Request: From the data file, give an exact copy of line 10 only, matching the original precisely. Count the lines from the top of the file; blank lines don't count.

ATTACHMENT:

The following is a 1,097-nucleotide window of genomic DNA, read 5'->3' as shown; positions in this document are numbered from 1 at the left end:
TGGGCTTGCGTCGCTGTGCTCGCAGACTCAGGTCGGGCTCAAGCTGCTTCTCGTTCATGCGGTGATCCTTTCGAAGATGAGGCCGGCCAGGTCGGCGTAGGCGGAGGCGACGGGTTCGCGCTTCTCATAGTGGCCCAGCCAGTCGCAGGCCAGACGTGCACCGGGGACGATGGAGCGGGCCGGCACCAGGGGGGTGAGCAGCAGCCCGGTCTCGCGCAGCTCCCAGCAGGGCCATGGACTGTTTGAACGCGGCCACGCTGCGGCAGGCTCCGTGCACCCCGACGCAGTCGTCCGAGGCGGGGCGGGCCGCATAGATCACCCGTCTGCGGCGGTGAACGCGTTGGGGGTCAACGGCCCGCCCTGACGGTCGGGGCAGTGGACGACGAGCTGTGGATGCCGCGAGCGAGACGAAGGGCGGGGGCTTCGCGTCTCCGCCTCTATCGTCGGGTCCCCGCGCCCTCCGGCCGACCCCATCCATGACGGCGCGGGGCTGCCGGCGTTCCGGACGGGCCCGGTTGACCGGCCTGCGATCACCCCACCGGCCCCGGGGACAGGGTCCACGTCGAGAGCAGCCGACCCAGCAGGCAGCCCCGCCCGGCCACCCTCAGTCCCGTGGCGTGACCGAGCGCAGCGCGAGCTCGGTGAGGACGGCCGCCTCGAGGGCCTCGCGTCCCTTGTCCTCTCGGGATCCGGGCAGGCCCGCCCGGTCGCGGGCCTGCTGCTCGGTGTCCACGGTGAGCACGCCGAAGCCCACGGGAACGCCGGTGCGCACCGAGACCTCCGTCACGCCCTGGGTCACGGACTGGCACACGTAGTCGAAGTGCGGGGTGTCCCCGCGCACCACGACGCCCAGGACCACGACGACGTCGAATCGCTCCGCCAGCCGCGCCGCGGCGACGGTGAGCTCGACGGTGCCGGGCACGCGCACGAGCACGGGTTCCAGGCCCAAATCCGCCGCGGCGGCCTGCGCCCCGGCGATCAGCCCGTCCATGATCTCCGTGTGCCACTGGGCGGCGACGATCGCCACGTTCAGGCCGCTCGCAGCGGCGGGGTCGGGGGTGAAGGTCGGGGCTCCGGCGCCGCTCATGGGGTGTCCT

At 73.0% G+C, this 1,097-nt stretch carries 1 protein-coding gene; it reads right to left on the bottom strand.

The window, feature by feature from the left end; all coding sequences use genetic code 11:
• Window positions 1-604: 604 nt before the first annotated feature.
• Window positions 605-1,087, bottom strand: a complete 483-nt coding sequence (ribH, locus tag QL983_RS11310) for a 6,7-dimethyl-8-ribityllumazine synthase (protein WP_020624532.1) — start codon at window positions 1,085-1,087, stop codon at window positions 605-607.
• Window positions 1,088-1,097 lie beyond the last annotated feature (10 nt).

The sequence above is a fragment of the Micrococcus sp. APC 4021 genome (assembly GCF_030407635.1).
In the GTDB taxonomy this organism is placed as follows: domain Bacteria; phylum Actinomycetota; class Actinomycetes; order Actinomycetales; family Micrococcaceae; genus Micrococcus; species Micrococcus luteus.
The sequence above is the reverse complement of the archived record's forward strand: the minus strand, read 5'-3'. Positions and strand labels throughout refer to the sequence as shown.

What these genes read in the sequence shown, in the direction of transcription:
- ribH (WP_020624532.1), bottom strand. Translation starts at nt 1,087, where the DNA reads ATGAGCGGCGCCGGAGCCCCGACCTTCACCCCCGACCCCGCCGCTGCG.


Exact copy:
The sequence above is the reverse complement of the archived record's forward strand: the minus strand, read 5'-3'. Positions and strand labels throughout refer to the sequence as shown.